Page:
A key part of one of Australia’s biggest coal-fired power stations will remain offline for longer than expected, as solutions are sought for the energy crisis.
AGL said in a statement on Friday it expected the outage at Victoria’s Loy Yang A Unit 2 to extend until the second half of September.
“The outage extension is driven by global supply chain issues and the availability of specialised materials,” the company said.
The 530MW unit went offline on April 15 following an electrical fault with the generator.
Subsequent testing showed the generator rotor had failed and it was initially thought the unit could be returned to service on August 1.
The delay comes as the Albanese government seeks to solve a number of problems impacting the energy sector, including high gas prices, while improving on the coalition’s action on cutting carbon emissions.
Following a meeting of energy ministers on Wednesday, it was agreed the market operator will have powers to buy and store gas, while the scope of regulators will be boosted to ensure transparency in the sector.
Energy Minister Chris Bowen expects some of the points agreed at the meeting to have an immediate effect on the gas market.
In addition, federal cabinet on Thursday resolved to ensure the domestic gas security mechanism — known as the ‘gas trigger’ — would be extended beyond its January 1 expiry date.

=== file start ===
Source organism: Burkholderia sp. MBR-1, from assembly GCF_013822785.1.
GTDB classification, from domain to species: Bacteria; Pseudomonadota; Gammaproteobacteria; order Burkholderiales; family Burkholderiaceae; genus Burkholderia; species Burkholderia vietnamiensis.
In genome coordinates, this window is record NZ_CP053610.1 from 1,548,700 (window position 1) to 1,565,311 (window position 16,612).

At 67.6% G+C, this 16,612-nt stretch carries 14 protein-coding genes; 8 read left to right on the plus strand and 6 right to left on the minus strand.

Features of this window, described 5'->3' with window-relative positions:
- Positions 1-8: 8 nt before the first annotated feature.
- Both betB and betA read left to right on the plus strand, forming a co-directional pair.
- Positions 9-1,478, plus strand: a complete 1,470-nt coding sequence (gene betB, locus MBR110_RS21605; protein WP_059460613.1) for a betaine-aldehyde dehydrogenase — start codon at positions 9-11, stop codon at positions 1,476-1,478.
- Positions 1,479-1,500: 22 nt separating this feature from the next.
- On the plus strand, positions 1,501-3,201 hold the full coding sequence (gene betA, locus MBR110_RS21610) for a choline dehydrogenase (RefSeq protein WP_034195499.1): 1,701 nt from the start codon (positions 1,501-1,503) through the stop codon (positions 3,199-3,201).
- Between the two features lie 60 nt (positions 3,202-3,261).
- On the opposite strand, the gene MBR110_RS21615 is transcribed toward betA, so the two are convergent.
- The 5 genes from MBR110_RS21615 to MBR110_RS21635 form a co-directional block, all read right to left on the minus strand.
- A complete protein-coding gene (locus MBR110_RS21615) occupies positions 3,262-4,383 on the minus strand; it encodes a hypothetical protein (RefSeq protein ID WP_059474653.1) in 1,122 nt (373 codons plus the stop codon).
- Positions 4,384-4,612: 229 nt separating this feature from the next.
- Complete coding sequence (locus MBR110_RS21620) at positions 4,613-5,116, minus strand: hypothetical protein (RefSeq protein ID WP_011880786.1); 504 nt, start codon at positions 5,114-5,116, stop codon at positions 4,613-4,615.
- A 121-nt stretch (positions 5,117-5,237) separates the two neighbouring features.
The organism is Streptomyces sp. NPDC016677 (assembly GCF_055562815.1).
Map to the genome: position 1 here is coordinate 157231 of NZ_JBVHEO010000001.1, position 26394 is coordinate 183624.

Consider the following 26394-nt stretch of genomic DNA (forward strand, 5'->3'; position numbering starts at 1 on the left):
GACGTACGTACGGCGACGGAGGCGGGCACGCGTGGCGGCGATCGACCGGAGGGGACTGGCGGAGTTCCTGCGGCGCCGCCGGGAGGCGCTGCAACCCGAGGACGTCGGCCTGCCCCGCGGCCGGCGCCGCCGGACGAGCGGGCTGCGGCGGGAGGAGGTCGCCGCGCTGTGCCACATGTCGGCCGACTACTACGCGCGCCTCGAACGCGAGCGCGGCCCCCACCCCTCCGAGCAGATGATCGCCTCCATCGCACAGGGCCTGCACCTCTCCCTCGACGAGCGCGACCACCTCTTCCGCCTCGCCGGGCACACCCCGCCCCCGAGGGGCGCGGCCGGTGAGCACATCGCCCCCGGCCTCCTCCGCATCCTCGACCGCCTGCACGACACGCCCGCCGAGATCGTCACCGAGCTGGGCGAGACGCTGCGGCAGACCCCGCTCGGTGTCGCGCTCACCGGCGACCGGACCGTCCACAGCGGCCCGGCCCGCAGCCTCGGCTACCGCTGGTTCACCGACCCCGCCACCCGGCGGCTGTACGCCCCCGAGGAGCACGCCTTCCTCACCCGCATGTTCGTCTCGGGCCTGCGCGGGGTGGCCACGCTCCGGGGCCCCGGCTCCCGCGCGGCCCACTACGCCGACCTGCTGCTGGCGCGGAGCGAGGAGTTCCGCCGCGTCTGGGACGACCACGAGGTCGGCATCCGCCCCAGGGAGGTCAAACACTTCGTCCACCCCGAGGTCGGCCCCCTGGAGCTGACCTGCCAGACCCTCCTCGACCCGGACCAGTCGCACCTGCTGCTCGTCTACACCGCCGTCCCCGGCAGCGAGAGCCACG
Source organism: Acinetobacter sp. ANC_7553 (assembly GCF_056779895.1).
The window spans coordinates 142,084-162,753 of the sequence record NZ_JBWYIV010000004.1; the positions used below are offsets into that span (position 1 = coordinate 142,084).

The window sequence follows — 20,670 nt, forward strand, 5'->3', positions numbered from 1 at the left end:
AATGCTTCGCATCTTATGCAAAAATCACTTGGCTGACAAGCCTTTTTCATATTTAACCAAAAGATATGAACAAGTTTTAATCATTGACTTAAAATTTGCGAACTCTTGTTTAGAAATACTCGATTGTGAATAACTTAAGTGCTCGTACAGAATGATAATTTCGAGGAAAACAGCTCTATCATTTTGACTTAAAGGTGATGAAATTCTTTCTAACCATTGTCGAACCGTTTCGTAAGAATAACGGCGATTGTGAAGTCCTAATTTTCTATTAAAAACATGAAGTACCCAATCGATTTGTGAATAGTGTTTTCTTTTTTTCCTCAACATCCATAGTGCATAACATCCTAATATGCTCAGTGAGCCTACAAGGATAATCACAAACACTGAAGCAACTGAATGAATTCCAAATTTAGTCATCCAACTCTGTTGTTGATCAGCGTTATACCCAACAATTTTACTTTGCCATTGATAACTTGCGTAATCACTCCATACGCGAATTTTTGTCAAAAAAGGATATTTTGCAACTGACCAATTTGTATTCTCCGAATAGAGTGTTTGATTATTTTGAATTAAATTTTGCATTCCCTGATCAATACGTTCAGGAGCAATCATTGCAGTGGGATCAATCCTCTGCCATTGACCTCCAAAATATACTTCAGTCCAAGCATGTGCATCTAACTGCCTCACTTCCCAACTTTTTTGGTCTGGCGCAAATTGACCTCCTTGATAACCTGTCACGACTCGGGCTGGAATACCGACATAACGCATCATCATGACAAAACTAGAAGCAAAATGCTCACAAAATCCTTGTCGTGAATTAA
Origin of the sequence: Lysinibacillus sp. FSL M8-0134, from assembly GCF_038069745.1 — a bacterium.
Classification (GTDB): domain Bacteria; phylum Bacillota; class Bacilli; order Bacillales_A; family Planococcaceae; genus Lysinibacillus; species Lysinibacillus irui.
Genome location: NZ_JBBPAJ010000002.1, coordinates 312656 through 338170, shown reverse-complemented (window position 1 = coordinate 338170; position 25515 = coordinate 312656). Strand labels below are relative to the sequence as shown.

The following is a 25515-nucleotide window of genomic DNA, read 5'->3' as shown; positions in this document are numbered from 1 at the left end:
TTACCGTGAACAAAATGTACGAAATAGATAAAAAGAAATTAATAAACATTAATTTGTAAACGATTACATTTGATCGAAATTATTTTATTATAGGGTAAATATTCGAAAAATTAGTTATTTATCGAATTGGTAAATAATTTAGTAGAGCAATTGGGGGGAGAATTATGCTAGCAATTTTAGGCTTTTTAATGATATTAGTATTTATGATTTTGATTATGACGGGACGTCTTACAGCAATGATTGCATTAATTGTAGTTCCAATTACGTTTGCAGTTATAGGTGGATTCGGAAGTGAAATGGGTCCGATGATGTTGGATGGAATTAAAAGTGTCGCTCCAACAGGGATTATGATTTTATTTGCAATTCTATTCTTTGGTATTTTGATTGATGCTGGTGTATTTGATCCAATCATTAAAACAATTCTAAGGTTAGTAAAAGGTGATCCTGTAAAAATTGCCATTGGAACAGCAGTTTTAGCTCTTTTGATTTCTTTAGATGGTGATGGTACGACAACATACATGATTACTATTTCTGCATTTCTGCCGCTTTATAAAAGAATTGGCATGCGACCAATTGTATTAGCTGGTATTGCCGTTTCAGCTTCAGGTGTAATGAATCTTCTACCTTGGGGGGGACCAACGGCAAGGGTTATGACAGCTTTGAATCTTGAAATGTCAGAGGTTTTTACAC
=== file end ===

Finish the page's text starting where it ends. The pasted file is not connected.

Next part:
The government will also seek to renegotiate a “heads of agreement” signed by Scott Morrison with east coast liquefied natural gas exporters in January 2021, which the then prime minister said would ensure more gas is offered to the domestic market, more often, and on more competitive terms at least until 2023.
Labor frontbencher Tony Burke said the nation would be relying on coal and gas “for some time”.
But the government had a plan to ensure the grid could handle more renewable energy, he said.
“Renewables are the cheapest form of energy. We need to fix transmission so we can get more into the system,” he told the Nine Network.
He rejected a renewed push by the coalition for a debate on nuclear power.
“The worst thing you could do would be to say, ‘Let’s add the most expensive form of energy’, which is nuclear,” Mr Burke said.
Nationals leader David Littleproud said the coalition was trying to have a “mature conversation” about the possibility of nuclear power to help strengthen Australia’s energy system.
“Now if the ruler gets run over nuclear small-scale modular, and the technology isn’t there, we accept that,” he told reporters in Canberra.
“But why wouldn’t you have the conversation?
“That’s the disappointing thing. We’re not talking about tomorrow, we’re talking about the future.”